10. Helpful (3)

    "Great people, but not for the faint of heart"

    StarStarStarStarStar
    • Work/Life Balance
    • Culture & Values
    • Career Opportunities
    • Comp & Benefits
    • Senior Management
    Former Employee - Anonymous Employee
    Former Employee - Anonymous Employee
    Neutral Outlook
    No opinion of CEO

    I worked at Aperture Foundation/Burden Gallery full-time

    Pros

    All photography all the time. Everyone who works here is highly engaged with the field internationally and is very committed to the organization. A very active place with lots of events and chances to learn more about photography, interact with artists/photographers/authors/curators, and gain valuable and unique insight into the workings of a publisher, gallery space, and non-profit all at once (not a lot of places have that mix). Many people have been here quite a long time, which could be seen seen as either a pro or con, but it's worth noting that some people find serious job stability. People often take on several roles within their position. This could be seen as a con (see below), but also a pro in that it's possible for a highly motivated person to take initiative and develop their professional skills more than at other organizations. There is also lots of cross-departmental work, no matter what job you have. You know everyone in the office and have worked with them at some point. Everyone is genuinely nice, and it's like a family even when there's professional dissension.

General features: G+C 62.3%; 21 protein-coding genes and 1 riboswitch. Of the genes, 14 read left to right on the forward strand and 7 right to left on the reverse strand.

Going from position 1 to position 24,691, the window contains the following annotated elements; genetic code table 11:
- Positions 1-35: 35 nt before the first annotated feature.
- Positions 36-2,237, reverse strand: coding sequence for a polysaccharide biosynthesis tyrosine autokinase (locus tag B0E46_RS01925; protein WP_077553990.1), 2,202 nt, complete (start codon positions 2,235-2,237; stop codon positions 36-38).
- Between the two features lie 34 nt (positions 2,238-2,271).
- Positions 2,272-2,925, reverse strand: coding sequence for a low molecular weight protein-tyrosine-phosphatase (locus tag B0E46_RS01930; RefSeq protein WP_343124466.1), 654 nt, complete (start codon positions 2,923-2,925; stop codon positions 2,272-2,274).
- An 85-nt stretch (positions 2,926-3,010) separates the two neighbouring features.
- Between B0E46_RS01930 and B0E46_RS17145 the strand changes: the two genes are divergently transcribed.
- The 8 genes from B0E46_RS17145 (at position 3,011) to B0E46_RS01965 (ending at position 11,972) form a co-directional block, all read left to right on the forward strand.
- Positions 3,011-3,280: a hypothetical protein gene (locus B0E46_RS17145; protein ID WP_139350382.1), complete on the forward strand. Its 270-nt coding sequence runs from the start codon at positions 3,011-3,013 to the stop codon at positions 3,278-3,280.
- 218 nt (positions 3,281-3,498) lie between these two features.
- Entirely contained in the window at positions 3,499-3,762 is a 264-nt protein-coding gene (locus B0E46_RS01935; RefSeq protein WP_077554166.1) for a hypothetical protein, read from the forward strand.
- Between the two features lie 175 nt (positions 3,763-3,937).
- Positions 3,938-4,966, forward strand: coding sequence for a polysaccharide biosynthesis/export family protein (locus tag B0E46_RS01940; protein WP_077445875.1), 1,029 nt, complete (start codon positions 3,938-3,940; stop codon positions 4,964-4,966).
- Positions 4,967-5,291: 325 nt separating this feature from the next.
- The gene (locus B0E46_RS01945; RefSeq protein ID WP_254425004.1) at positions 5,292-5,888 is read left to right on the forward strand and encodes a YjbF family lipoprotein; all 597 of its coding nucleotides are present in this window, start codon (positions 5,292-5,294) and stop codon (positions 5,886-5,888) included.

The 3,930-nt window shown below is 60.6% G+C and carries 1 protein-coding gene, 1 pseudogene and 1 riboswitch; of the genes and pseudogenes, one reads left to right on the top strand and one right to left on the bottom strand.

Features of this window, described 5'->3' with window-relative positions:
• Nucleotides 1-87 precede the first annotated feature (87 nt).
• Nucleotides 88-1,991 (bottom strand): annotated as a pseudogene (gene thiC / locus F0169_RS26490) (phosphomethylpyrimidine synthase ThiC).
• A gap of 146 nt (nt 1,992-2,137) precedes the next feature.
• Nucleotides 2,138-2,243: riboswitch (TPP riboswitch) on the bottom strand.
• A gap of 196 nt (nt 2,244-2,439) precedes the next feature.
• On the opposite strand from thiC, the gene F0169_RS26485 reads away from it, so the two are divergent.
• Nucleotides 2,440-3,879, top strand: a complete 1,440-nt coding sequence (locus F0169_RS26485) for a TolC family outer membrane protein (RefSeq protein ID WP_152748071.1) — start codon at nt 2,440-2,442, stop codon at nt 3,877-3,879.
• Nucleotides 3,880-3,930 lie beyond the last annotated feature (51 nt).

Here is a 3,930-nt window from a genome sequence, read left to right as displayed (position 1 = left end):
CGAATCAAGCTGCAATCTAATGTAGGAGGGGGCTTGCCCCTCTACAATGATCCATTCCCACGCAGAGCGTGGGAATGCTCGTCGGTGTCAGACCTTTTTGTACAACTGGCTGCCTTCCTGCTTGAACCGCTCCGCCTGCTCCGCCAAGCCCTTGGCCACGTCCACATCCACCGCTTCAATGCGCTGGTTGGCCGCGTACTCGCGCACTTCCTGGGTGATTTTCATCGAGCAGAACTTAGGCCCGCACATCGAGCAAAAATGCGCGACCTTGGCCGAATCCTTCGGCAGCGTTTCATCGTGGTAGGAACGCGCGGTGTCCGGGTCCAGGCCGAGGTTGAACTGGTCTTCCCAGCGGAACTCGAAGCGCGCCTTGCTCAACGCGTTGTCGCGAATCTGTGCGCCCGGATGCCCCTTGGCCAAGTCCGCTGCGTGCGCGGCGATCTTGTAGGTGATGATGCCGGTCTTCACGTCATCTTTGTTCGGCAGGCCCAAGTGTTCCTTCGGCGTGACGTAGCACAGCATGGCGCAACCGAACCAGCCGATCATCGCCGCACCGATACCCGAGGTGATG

Cons

    A large portion of the staff is overworked. This doesn't just relate to workload (which is all NGOs and most professional jobs in NYC), but also people's roles not being well-defined and often encompassing what would be 2-4 positions at another organization. No one does just one job and does it well. This is mostly a result of too many projects happening at one time in relation to staff resources and budgets, as well as projects not being thought out thoroughly and in advance. There isn't much room for career growth, unless you're in the editorial department, where there's a little more flexibility (This is probably because these jobs are the most specialized and therefore, the most valued). Staff morale can be low because people feel overloaded and like it's nearly impossible to do a good job. In a staff full of dedicated people and perfectionists, this is a real downer!